For the past few years, a handful of glamorous, high-rolling scam artists who conned their way into elite society — making hundreds of thousands, millions, or even billions of dollars along the way — have captivated American media.
But that’s not how most people get scammed, according to an article by Rebecca Jennings on Vox.com. The real way is far less sordid and more likely to actually happen to you: Robocalls, IRS fraud, and good old-fashioned stolen passwords are still some of the leading ways that Americans lost $16.8 billion to scams in 2017.
That’s according to a new book by Frank Abagnale, whose name you might remember being next to Leonardo DiCaprio’s when the actor played him in “Catch Me If You Can”. The 2002 Steven Spielberg film was based off Abagnale’s memoir of his time as a teenage con man in the 1960s.
After serving five years in prison in the ’70s, he became a security consultant for the US government. He now works with the FBI.
In “Scam Me If You Can”, which was published this summer, Abagnale tells the stories of catfished single people, social media identity theft, and fraudulent GoFundMe pages that swindled money and personal information from victims.
He chats with Vox.com about why you’re getting so many more robocalls, why the password must die, and how we’re currently living in the golden age of scams.
You’ve worked with the FBI for 43 years. What are the biggest changes you’ve seen among popular scams since then?
Crime is basically the same; the only thing that’s changed is today there are so many forms of communication and the ability to scam someone from thousands of miles away without ever really having personal contact with them.
In the old days the con man was a confidence man. He had to gain your confidence. He dressed well, he spoke well, he had a great vocabulary. He was a likable person and at the same time he was a human being, so he had a little emotion and a little compassion. He might’ve said, “I’m not going to take this old man for all his money. I’m just going to take a little of his money.”
Today you’re dealing with some guy who’s sitting in his pajamas on a laptop with a cup of coffee in his kitchen in Moscow. He never sees you. You never see him. He doesn’t know anything about the victim other than to victimize them. So all of that compassion has gone away and, unfortunately, they will take you for every penny you have.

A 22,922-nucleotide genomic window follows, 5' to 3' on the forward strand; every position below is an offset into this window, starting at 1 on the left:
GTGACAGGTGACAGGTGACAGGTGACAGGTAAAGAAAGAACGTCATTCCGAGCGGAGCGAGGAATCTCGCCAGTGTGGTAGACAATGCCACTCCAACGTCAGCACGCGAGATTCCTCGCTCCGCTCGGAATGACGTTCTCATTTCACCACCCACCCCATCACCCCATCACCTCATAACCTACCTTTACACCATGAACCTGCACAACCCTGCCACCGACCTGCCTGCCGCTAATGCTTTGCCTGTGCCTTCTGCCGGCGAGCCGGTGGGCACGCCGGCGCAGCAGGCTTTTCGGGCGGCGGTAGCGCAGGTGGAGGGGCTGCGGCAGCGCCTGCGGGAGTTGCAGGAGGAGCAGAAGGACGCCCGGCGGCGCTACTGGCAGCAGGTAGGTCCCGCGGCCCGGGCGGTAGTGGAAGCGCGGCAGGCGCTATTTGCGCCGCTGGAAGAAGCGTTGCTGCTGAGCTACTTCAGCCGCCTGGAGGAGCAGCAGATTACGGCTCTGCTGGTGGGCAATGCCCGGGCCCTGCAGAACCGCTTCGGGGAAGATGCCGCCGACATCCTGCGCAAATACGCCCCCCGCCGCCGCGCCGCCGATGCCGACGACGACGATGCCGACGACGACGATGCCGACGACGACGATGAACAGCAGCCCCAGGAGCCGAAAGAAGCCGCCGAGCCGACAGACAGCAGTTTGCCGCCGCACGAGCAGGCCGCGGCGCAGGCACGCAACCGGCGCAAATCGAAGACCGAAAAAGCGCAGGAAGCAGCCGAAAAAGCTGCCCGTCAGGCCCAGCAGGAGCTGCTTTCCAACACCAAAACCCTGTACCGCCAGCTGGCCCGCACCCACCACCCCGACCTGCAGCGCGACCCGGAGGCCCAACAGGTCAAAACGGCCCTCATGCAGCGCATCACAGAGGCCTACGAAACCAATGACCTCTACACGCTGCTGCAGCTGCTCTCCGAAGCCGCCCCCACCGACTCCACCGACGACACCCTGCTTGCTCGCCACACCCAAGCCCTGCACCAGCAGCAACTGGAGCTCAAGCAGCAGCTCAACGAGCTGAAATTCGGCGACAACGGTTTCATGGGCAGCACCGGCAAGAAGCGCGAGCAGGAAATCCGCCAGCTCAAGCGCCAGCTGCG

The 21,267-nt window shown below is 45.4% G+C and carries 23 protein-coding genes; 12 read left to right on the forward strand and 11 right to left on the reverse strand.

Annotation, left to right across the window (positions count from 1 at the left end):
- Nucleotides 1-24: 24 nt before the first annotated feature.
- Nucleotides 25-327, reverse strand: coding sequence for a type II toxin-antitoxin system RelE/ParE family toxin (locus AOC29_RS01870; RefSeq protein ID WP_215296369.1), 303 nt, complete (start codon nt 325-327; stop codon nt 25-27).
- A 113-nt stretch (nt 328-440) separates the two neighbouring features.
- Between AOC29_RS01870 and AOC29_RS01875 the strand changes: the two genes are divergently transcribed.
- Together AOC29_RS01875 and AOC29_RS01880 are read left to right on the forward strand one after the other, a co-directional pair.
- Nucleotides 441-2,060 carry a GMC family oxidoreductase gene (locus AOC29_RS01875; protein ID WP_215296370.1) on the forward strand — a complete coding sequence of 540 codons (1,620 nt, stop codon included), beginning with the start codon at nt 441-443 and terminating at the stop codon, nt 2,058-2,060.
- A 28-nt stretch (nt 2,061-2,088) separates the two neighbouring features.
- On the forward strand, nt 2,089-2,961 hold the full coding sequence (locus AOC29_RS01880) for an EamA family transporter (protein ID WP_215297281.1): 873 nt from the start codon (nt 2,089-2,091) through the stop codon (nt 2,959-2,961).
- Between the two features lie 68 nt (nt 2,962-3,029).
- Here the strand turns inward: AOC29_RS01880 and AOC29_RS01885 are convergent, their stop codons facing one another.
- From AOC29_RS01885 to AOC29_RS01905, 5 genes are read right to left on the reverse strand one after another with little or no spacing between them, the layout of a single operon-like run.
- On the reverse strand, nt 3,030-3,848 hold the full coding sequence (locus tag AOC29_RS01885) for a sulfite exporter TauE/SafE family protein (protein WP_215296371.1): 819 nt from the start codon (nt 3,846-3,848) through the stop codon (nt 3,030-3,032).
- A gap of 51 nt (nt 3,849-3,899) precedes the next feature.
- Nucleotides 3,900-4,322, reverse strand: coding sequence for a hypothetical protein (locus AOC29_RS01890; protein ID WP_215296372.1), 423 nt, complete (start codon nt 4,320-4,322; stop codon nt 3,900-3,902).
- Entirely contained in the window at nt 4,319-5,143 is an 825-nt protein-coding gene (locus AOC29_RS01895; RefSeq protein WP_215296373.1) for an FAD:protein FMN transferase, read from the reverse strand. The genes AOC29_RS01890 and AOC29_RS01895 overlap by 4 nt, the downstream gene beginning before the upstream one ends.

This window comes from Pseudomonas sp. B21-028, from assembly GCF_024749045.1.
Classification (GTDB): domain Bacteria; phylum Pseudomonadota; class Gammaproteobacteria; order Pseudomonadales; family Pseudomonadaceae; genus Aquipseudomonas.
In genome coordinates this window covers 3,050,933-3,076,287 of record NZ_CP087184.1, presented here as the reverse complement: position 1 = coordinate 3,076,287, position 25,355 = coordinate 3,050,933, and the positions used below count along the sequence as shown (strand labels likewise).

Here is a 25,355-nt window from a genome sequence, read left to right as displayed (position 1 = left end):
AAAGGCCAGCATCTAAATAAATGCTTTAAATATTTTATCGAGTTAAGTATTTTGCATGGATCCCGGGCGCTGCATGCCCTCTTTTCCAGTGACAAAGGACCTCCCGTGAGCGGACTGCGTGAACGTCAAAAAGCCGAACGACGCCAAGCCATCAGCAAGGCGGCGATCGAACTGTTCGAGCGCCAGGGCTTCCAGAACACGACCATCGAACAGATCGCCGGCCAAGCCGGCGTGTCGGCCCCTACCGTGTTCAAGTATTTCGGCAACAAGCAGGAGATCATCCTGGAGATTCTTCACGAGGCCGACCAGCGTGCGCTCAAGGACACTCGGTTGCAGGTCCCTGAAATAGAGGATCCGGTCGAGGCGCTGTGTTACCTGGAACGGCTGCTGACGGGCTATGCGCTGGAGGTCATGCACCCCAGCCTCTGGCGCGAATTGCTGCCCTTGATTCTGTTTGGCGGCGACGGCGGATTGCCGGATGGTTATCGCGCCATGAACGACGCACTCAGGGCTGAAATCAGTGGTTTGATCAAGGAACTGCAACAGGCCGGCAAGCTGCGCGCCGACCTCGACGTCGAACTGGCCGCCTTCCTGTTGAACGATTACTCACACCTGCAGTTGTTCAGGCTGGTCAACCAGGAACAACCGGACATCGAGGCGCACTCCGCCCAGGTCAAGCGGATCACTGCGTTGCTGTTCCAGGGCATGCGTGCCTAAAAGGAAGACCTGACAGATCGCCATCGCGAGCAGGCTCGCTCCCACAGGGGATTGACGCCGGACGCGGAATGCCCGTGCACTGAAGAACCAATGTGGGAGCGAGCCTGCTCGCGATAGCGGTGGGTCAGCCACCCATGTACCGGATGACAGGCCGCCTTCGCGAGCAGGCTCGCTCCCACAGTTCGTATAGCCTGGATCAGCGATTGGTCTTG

Do scammers usually scam one person at a time or many at once?
When they do a romance scam, for example, which have doubled in the last couple of years, they basically have 12 or 15 people that they’re romance scamming. When doing the research for this book for five years, I found that millennials actually got scammed more than seniors, but seniors lost a lot more money because they have more money.
You list a variety of ways that people make themselves vulnerable to scam artists. Do you think there’s one most important one?
In doing the research for this book over these five years, the one thing I recognized in going through all of these scams, at some point there were two red flags: Either I’m going to ask you for money and when I do, it’s immediate. “Go down to Walmart, get a Green Dot card, come back and read me the number on the back, or give me your credit card over the phone.”
Second, I’m going to ask you some information. “What’s your social security number? What’s your date of birth?”
I may call and say I’m your bank and I’ll start out just talking to you. But at some point in the conversation I’m going to ask you for personal information, and that’s the red flag. When you see that red flag it’s time to hang up the phone and make sure you didn’t solicit that call. They called or emailed you. You need to verify that is who it’s supposed to be before you give them any information or give them any money.